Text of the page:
One issue facing President Joe Biden’s administration is the need to address the long-standing status of the government-sponsored enterprises (GSEs) — Fannie Mae and Freddie Mac — that are in government-mandated conservatorship. Reform of the GSEs is the last major piece of unfinished business from the 2007 housing crisis.
Since the two companies dominate the housing market and are important to U.S. economic health, their reform is critical to both. Different approaches to reform have been set out to resolve this issue, and a case pending before the U.S. Supreme Court likely will determine which approach goes forward.
The GSEs generally provide liquidity and stability to the U.S. mortgage market, primarily by purchasing home loans from private lenders, pooling these loans into mortgage-backed securities and selling the securities to private investors. By purchasing loans, the GSEs provide additional funds that lenders can then use to make new mortgages.
By bundling loans into securities backed by the GSEs’ credit guarantees (for which the GSEs earn guarantee fees), the agencies attract investors who otherwise might not have invested in mortgages — thereby expanding the pool of funds available to make home loans. A critical part of the public mission of the GSEs is to support low- and moderate-income housing, especially in underserved areas.
The housing-market collapse of 2007 pushed the GSEs to the brink of ruin. Their significant losses necessitated a taxpayer bailout and in 2008 they were placed in conservatorship under the strict governmental control of the Federal Housing Finance Agency (FHFA). As a result, the implicit governmental guarantee previously enjoyed by the GSEs and their mortgage-backed securities became an explicit one.
Conservatorship has stabilized the GSEs and the housing-finance system for now. There is widespread belief, however, that this is not a sustainable long-term structure. Resolving the conservatorships is complicated, and while no general consensus has emerged, Republicans and Democrats have offered different approaches to address the needed reforms.
The Republican proposal is set forth primarily in a housing-reform plan drafted by the U.S. Department of the Treasury in September 2019 on behalf of the Trump administration. It includes nearly 50 recommended legislative and administrative reforms designed to limited the federal government’s role in the housing-finance system, enhance taxpayer protections against future bailouts and promote private-sector competition.
Specifically, the plan recommends that existing government support of the housing-finance market be explicitly defined, tailored and paid for, and that the GSEs’ conservatorships should come to an end, subject to certain preconditions. To enhance taxpayer protections against future bailouts, the plan seeks to ensure that the GSEs are appropriately capitalized and that shareholders and unsecured creditors, rather than taxpayers, bear any losses.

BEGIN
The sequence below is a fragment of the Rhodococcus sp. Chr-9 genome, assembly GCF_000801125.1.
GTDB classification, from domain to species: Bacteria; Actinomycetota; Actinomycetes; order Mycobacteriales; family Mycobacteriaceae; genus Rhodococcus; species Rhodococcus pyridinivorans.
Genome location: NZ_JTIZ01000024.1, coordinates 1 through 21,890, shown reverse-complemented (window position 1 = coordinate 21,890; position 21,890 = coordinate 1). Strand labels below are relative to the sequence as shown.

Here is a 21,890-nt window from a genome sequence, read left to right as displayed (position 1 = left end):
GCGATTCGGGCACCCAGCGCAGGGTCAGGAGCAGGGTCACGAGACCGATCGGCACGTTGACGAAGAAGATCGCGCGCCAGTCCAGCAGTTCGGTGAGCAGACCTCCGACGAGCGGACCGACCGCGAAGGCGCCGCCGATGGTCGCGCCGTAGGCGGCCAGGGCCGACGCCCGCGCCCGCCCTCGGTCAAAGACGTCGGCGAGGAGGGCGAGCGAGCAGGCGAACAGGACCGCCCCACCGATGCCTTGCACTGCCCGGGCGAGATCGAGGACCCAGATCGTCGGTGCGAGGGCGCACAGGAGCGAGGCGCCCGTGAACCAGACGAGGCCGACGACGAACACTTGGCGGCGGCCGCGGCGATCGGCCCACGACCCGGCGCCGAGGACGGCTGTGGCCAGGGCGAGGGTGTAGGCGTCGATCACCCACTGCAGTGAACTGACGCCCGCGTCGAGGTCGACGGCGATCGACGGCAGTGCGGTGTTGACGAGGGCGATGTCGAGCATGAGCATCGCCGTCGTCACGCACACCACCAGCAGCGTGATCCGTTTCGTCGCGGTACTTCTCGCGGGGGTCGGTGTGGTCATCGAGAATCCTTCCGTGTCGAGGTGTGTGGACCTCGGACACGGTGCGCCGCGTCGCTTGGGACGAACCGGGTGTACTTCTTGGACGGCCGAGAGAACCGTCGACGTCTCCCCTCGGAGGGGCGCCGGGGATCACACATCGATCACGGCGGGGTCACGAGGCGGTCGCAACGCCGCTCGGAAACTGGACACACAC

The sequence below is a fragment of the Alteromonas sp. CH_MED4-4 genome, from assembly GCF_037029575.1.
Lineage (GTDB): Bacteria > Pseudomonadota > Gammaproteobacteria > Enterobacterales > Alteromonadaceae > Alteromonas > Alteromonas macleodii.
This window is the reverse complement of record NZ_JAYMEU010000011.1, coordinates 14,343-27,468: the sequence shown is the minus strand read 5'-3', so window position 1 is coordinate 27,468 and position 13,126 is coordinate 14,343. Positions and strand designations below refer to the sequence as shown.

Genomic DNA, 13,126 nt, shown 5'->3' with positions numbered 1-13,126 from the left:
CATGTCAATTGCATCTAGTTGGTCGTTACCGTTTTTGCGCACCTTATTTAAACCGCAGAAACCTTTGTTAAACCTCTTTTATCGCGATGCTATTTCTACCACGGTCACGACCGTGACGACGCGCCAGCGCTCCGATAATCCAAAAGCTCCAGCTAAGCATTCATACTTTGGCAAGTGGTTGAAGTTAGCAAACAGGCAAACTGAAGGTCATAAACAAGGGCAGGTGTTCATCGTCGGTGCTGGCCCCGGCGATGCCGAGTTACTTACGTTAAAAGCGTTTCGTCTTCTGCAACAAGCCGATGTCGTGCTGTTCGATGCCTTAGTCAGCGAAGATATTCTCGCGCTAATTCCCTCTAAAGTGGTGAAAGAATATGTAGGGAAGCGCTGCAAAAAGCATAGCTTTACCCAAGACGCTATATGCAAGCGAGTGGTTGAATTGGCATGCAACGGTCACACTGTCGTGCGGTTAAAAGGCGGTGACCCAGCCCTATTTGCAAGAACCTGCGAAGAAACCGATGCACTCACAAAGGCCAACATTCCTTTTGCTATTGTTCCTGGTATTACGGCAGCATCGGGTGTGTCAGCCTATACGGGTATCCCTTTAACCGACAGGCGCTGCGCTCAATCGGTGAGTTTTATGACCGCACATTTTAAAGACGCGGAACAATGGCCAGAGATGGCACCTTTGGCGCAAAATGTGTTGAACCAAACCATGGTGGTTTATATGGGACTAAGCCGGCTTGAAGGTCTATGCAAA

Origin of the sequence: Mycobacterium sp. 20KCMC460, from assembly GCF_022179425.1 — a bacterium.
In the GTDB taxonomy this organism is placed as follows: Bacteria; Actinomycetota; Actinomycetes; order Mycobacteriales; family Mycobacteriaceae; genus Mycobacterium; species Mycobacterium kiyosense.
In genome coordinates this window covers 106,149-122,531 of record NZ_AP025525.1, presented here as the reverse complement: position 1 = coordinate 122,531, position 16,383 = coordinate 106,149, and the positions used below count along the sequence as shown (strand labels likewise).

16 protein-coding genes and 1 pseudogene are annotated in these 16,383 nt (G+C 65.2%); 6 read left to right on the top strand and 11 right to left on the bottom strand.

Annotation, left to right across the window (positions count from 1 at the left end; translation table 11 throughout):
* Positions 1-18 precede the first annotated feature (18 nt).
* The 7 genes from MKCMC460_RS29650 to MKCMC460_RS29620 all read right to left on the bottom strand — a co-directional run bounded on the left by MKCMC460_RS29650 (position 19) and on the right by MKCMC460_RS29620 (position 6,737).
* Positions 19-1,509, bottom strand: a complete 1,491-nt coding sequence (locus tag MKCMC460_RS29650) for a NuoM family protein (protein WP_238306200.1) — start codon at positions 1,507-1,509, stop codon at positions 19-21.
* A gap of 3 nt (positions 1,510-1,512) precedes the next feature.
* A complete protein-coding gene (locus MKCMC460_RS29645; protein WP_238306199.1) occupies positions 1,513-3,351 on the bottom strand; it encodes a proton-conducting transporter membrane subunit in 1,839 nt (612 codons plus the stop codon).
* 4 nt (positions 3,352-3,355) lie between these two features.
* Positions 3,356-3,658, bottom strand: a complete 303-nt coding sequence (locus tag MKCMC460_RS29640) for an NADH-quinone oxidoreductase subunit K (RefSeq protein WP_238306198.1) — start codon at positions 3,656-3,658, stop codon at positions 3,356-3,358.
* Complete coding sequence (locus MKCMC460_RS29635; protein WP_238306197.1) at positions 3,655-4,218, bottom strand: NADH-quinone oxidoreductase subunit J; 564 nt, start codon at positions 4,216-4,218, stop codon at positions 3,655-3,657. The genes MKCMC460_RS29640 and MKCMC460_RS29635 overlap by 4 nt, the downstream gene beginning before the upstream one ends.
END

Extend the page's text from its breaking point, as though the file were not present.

Further, the plan would allow the FHFA director to charter new mortgage market guarantors to compete with the GSEs. To help reduce their dominance and attract private entities into the market, the plan would require the GSEs to exit some profitable but noncore business channels, such as cash-out refinancings, investor loans, vacation-home loans and higher principal-balance loans. The plan expects, but does not necessarily guarantee, that the 30-year fixed-rate mortgage will remain widely available in a more market-oriented housing-finance system.
To end the conservatorships, the GSEs must build their capital reserves to levels commensurate with safety and soundness. To achieve this goal, the plan seeks to impose bank-like capital requirements on the GSEs, similar to those imposed on large banks, in the belief that this will level the playing field for other (mostly bank) participants in the housing-finance market. The FHFA is moving ahead with a rule for recapitalizing the GSEs (which was reproposed in May 2020). The plan also seeks to ensure that the government is properly compensated for any explicit or implicit support it provides to the GSEs or the secondary housing-finance market.
The FHFA has a single director appointed by the president. The current director, Mark Calabria, is moving forward with various aspects of the plan and expects the GSEs to be out of conservatorship by the end of his term in 2024. A constitutional challenge to the agency’s leadership structure, however, is currently before the Supreme Court and will play the determinative role in how reform goes forward.
Democrats view GSE reform from a different perspective. In recent years, their ideas have focused on reforming the existing agencies rather than the more radical approaches of winding them down, replacing them with something unproven or substantially changing the structure of the mortgage finance market. Small lenders, in particular, support such an approach, as does the National Association of Realtors.